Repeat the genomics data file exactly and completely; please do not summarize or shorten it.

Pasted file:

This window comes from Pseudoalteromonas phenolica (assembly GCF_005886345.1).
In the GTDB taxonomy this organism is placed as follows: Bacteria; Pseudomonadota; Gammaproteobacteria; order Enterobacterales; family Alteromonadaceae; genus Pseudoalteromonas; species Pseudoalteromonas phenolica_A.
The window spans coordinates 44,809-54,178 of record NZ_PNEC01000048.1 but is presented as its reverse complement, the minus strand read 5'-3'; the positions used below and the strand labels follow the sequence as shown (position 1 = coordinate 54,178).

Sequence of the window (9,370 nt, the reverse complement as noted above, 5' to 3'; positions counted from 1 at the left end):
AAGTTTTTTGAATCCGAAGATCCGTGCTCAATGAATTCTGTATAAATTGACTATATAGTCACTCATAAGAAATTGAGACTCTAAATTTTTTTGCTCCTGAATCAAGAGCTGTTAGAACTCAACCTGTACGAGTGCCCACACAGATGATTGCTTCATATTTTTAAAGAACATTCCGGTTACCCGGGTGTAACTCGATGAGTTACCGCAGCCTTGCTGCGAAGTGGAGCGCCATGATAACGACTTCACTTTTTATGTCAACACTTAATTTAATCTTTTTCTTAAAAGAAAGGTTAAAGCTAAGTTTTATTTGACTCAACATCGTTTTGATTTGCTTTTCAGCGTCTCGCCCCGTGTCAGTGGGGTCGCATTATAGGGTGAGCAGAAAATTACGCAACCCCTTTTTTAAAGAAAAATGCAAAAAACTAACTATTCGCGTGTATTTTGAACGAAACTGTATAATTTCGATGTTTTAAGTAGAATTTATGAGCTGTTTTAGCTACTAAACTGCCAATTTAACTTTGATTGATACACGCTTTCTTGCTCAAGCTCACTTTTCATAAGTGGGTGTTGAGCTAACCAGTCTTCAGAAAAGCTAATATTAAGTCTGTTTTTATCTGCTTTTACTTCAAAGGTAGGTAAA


This window comes from Pseudoalteromonas phenolica (assembly GCF_005886345.1).
In the GTDB taxonomy this organism is placed as follows: Bacteria; Pseudomonadota; Gammaproteobacteria; order Enterobacterales; family Alteromonadaceae; genus Pseudoalteromonas; species Pseudoalteromonas phenolica_A.
The window spans coordinates 44,809-54,178 of record NZ_PNEC01000048.1 but is presented as its reverse complement, the minus strand read 5'-3'; the positions used below and the strand labels follow the sequence as shown (position 1 = coordinate 54,178).

Sequence of the window (9,370 nt, the reverse complement as noted above, 5' to 3'; positions counted from 1 at the left end):
AAGTTTTTTGAATCCGAAGATCCGTGCTCAATGAATTCTGTATAAATTGACTATATAGTCACTCATAAGAAATTGAGACTCTAAATTTTTTTGCTCCTGAATCAAGAGCTGTTAGAACTCAACCTGTACGAGTGCCCACACAGATGATTGCTTCATATTTTTAAAGAACATTCCGGTTACCCGGGTGTAACTCGATGAGTTACCGCAGCCTTGCTGCGAAGTGGAGCGCCATGATAACGACTTCACTTTTTATGTCAACACTTAATTTAATCTTTTTCTTAAAAGAAAGGTTAAAGCTAAGTTTTATTTGACTCAACATCGTTTTGATTTGCTTTTCAGCGTCTCGCCCCGTGTCAGTGGGGTCGCATTATAGGGTGAGCAGAAAATTACGCAACCCCTTTTTTAAAGAAAAATGCAAAAAACTAACTATTCGCGTGTATTTTGAACGAAACTGTATAATTTCGATGTTTTAAGTAGAATTTATGAGCTGTTTTAGCTACTAAACTGCCAATTTAACTTTGATTGATACACGCTTTCTTGCTCAAGCTCACTTTTCATAAGTGGGTGTTGAGCTAACCAGTCTTCAGAAAAGCTAATATTAAGTCTGTTTTTATCTGCTTTTACTTCAAAGGTAGGTAAA